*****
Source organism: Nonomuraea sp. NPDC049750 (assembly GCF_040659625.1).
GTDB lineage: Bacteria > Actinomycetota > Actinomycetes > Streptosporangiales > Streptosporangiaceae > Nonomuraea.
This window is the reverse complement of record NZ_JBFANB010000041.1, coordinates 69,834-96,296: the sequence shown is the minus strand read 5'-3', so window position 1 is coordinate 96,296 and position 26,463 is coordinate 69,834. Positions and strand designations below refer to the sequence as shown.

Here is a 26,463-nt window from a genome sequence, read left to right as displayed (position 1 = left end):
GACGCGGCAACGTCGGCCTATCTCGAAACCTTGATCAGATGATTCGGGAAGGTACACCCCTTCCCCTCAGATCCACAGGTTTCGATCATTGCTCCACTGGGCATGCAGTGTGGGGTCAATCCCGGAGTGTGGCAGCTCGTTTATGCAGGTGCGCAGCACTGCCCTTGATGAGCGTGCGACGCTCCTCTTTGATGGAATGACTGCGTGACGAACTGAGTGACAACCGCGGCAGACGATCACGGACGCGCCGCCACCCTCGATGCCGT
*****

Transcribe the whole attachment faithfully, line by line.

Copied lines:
Source organism: Nonomuraea sp. NPDC049750 (assembly GCF_040659625.1).
GTDB lineage: Bacteria > Actinomycetota > Actinomycetes > Streptosporangiales > Streptosporangiaceae > Nonomuraea.
This window is the reverse complement of record NZ_JBFANB010000041.1, coordinates 69,834-96,296: the sequence shown is the minus strand read 5'-3', so window position 1 is coordinate 96,296 and position 26,463 is coordinate 69,834. Positions and strand designations below refer to the sequence as shown.

Here is a 26,463-nt window from a genome sequence, read left to right as displayed (position 1 = left end):
GACGCGGCAACGTCGGCCTATCTCGAAACCTTGATCAGATGATTCGGGAAGGTACACCCCTTCCCCTCAGATCCACAGGTTTCGATCATTGCTCCACTGGGCATGCAGTGTGGGGTCAATCCCGGAGTGTGGCAGCTCGTTTATGCAGGTGCGCAGCACTGCCCTTGATGAGCGTGCGACGCTCCTCTTTGATGGAATGACTGCGTGACGAACTGAGTGACAACCGCGGCAGACGATCACGGACGCGCCGCCACCCTCGATGCCGT